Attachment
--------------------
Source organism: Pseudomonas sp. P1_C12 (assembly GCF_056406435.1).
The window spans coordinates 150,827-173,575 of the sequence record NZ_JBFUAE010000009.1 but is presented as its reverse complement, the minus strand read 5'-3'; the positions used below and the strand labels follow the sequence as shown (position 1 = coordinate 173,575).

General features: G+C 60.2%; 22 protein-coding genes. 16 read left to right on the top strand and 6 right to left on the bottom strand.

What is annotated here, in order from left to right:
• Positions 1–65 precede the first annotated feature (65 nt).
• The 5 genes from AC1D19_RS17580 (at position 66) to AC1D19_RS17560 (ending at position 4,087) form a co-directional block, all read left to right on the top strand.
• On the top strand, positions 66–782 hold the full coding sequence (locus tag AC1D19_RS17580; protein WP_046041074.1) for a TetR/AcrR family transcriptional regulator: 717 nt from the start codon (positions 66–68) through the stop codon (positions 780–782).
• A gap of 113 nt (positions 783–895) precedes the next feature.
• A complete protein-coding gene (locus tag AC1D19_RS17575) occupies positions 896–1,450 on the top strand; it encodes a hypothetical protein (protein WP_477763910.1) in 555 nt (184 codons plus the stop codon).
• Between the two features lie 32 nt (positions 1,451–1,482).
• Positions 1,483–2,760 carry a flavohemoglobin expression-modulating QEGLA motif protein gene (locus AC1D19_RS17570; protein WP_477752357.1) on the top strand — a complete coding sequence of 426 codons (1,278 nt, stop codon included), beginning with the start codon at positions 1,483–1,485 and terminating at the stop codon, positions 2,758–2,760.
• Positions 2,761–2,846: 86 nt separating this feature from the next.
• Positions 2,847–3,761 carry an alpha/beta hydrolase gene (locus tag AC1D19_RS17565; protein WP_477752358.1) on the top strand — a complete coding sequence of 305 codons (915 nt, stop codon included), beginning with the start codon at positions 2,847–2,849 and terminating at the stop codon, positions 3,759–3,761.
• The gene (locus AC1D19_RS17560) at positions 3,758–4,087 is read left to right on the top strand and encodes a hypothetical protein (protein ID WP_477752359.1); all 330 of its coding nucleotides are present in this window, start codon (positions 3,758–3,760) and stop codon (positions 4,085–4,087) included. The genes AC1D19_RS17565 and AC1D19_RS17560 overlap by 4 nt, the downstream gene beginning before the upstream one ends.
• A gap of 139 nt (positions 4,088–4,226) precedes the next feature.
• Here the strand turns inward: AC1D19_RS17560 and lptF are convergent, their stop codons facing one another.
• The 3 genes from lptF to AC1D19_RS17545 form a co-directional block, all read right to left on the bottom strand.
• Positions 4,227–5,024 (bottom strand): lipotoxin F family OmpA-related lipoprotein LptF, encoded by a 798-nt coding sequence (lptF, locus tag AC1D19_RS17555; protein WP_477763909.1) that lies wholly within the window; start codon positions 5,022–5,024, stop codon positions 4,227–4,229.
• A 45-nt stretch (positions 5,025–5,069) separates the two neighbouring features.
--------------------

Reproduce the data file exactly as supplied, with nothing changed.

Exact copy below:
Source organism: Pseudomonas sp. P1_C12 (assembly GCF_056406435.1).
The window spans coordinates 150,827-173,575 of the sequence record NZ_JBFUAE010000009.1 but is presented as its reverse complement, the minus strand read 5'-3'; the positions used below and the strand labels follow the sequence as shown (position 1 = coordinate 173,575).

General features: G+C 60.2%; 22 protein-coding genes. 16 read left to right on the top strand and 6 right to left on the bottom strand.

What is annotated here, in order from left to right:
• Positions 1–65 precede the first annotated feature (65 nt).
• The 5 genes from AC1D19_RS17580 (at position 66) to AC1D19_RS17560 (ending at position 4,087) form a co-directional block, all read left to right on the top strand.
• On the top strand, positions 66–782 hold the full coding sequence (locus tag AC1D19_RS17580; protein WP_046041074.1) for a TetR/AcrR family transcriptional regulator: 717 nt from the start codon (positions 66–68) through the stop codon (positions 780–782).
• A gap of 113 nt (positions 783–895) precedes the next feature.
• A complete protein-coding gene (locus tag AC1D19_RS17575) occupies positions 896–1,450 on the top strand; it encodes a hypothetical protein (protein WP_477763910.1) in 555 nt (184 codons plus the stop codon).
• Between the two features lie 32 nt (positions 1,451–1,482).
• Positions 1,483–2,760 carry a flavohemoglobin expression-modulating QEGLA motif protein gene (locus AC1D19_RS17570; protein WP_477752357.1) on the top strand — a complete coding sequence of 426 codons (1,278 nt, stop codon included), beginning with the start codon at positions 1,483–1,485 and terminating at the stop codon, positions 2,758–2,760.
• Positions 2,761–2,846: 86 nt separating this feature from the next.
• Positions 2,847–3,761 carry an alpha/beta hydrolase gene (locus tag AC1D19_RS17565; protein WP_477752358.1) on the top strand — a complete coding sequence of 305 codons (915 nt, stop codon included), beginning with the start codon at positions 2,847–2,849 and terminating at the stop codon, positions 3,759–3,761.
• The gene (locus AC1D19_RS17560) at positions 3,758–4,087 is read left to right on the top strand and encodes a hypothetical protein (protein ID WP_477752359.1); all 330 of its coding nucleotides are present in this window, start codon (positions 3,758–3,760) and stop codon (positions 4,085–4,087) included. The genes AC1D19_RS17565 and AC1D19_RS17560 overlap by 4 nt, the downstream gene beginning before the upstream one ends.
• A gap of 139 nt (positions 4,088–4,226) precedes the next feature.
• Here the strand turns inward: AC1D19_RS17560 and lptF are convergent, their stop codons facing one another.
• The 3 genes from lptF to AC1D19_RS17545 form a co-directional block, all read right to left on the bottom strand.
• Positions 4,227–5,024 (bottom strand): lipotoxin F family OmpA-related lipoprotein LptF, encoded by a 798-nt coding sequence (lptF, locus tag AC1D19_RS17555; protein WP_477763909.1) that lies wholly within the window; start codon positions 5,022–5,024, stop codon positions 4,227–4,229.
• A 45-nt stretch (positions 5,025–5,069) separates the two neighbouring features.